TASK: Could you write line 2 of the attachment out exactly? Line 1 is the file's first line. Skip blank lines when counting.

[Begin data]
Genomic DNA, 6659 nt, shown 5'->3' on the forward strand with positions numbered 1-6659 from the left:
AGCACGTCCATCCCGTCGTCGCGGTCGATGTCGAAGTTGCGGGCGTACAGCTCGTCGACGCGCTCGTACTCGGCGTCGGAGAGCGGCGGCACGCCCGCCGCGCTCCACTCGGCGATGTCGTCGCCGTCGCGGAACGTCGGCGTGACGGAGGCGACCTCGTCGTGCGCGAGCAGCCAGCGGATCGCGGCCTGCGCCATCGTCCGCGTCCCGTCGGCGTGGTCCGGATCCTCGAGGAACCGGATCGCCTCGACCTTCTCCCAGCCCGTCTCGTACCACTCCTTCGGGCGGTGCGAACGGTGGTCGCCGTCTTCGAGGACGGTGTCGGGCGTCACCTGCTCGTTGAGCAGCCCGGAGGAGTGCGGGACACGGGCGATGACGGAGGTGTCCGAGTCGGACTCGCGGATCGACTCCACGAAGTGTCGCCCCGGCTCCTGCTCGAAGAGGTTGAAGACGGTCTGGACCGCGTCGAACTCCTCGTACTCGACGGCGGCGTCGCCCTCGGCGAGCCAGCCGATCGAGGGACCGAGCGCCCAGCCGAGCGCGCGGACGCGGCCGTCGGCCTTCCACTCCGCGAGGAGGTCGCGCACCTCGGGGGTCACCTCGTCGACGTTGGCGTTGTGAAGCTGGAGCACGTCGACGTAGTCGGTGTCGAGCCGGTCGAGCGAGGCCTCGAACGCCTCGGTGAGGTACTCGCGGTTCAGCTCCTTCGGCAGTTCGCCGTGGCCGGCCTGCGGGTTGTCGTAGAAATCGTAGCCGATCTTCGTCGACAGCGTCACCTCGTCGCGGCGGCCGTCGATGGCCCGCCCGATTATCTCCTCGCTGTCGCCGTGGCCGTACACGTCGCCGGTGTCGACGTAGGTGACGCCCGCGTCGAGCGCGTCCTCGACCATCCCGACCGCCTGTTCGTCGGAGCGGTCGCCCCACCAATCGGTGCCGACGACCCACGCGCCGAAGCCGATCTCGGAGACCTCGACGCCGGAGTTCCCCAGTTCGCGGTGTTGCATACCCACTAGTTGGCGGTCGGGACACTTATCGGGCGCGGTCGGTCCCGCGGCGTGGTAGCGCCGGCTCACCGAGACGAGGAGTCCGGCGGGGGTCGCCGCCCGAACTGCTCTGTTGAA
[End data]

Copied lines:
AGCACGTCCATCCCGTCGTCGCGGTCGATGTCGAAGTTGCGGGCGTACAGCTCGTCGACGCGCTCGTACTCGGCGTCGGAGAGCGGCGGCACGCCCGCCGCGCTCCACTCGGCGATGTCGTCGCCGTCGCGGAACGTCGGCGTGACGGAGGCGACCTCGTCGTGCGCGAGCAGCCAGCGGATCGCGGCCTGCGCCATCGTCCGCGTCCCGTCGGCGTGGTCCGGATCCTCGAGGAACCGGATCGCCTCGACCTTCTCCCAGCCCGTCTCGTACCACTCCTTCGGGCGGTGCGAACGGTGGTCGCCGTCTTCGAGGACGGTGTCGGGCGTCACCTGCTCGTTGAGCAGCCCGGAGGAGTGCGGGACACGGGCGATGACGGAGGTGTCCGAGTCGGACTCGCGGATCGACTCCACGAAGTGTCGCCCCGGCTCCTGCTCGAAGAGGTTGAAGACGGTCTGGACCGCGTCGAACTCCTCGTACTCGACGGCGGCGTCGCCCTCGGCGAGCCAGCCGATCGAGGGACCGAGCGCCCAGCCGAGCGCGCGGACGCGGCCGTCGGCCTTCCACTCCGCGAGGAGGTCGCGCACCTCGGGGGTCACCTCGTCGACGTTGGCGTTGTGAAGCTGGAGCACGTCGACGTAGTCGGTGTCGAGCCGGTCGAGCGAGGCCTCGAACGCCTCGGTGAGGTACTCGCGGTTCAGCTCCTTCGGCAGTTCGCCGTGGCCGGCCTGCGGGTTGTCGTAGAAATCGTAGCCGATCTTCGTCGACAGCGTCACCTCGTCGCGGCGGCCGTCGATGGCCCGCCCGATTATCTCCTCGCTGTCGCCGTGGCCGTACACGTCGCCGGTGTCGACGTAGGTGACGCCCGCGTCGAGCGCGTCCTCGACCATCCCGACCGCCTGTTCGTCGGAGCGGTCGCCCCACCAATCGGTGCCGACGACCCACGCGCCGAAGCCGATCTCGGAGACCTCGACGCCGGAGTTCCCCAGTTCGCGGTGTTGCATACCCACTAGTTGGCGGTCGGGACACTTATCGGGCGCGGTCGGTCCCGCGGCGTGGTAGCGCCGGCTCACCGAGACGAGGAGTCCGGCGGGGGTCGCCGCCCGAACTGCTCTGTTGAA